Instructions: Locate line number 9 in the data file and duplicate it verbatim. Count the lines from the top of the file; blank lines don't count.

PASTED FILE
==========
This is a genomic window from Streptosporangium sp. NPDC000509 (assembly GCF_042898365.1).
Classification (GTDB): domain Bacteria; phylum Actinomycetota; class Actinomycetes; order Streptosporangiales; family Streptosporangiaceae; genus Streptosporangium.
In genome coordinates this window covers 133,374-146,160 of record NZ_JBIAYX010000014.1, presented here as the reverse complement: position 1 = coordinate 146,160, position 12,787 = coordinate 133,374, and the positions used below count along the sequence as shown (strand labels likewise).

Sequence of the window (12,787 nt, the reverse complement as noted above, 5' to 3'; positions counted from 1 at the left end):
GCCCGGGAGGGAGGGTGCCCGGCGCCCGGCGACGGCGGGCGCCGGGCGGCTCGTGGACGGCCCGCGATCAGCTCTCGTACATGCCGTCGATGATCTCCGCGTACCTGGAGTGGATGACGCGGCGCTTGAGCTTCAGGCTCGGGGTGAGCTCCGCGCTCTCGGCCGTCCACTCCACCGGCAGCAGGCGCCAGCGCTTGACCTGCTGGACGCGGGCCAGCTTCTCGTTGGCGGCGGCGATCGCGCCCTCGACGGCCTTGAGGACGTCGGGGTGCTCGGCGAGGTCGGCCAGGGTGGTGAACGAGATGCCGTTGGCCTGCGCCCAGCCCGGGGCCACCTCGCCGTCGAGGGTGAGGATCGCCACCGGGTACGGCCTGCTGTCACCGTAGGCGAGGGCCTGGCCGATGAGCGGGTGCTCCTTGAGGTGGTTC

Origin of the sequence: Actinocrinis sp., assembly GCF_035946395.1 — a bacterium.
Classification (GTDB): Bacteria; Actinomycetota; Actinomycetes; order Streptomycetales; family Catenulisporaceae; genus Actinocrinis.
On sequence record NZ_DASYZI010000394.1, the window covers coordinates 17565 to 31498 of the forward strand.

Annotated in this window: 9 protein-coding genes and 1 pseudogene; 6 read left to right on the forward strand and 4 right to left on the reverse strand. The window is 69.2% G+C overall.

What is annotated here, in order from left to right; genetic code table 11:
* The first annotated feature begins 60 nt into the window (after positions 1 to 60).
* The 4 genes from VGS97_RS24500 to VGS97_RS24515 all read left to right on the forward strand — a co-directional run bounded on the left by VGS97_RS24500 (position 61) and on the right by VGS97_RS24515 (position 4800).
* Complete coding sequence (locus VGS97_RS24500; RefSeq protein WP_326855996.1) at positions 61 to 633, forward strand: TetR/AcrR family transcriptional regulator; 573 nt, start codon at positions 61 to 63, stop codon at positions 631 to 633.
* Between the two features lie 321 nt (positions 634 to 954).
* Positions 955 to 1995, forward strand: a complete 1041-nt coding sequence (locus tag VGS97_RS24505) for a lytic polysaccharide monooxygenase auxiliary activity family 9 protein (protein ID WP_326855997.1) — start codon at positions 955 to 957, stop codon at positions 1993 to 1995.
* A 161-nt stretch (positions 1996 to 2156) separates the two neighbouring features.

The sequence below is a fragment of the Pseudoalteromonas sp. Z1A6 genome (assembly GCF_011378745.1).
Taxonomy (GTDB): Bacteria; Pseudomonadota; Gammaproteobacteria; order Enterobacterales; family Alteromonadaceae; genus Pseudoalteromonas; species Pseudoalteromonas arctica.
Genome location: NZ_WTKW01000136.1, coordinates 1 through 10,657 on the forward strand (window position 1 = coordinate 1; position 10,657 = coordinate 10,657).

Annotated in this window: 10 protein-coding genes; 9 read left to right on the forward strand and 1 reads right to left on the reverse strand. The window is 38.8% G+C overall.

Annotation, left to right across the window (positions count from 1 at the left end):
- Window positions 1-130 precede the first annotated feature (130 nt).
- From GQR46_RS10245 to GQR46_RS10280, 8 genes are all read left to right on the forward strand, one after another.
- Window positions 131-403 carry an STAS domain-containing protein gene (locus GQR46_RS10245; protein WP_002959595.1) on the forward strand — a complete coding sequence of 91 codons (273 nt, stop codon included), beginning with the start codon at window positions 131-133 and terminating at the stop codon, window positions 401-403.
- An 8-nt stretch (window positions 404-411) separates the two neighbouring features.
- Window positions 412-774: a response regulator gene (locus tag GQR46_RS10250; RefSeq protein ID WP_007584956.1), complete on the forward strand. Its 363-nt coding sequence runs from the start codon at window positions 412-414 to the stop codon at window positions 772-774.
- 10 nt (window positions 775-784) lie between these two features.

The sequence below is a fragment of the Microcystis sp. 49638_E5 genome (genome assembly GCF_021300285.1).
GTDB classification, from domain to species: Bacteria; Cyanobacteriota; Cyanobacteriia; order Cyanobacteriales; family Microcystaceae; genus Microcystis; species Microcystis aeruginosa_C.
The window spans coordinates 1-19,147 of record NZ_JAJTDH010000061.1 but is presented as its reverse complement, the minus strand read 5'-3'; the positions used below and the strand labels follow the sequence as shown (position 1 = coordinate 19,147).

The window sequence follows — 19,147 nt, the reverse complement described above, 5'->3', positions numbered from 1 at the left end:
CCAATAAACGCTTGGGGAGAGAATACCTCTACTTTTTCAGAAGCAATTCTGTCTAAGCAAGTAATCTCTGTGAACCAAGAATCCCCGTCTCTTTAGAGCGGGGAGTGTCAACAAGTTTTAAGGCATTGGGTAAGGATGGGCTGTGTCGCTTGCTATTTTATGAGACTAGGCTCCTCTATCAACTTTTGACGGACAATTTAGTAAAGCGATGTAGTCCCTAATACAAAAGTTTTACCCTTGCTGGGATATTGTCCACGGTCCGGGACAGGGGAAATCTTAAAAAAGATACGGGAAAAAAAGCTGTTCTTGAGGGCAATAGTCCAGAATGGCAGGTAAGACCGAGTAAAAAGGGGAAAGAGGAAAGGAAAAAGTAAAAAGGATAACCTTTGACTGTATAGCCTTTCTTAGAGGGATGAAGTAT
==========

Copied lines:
Annotated in this window: 9 protein-coding genes and 1 pseudogene; 6 read left to right on the forward strand and 4 right to left on the reverse strand. The window is 69.2% G+C overall.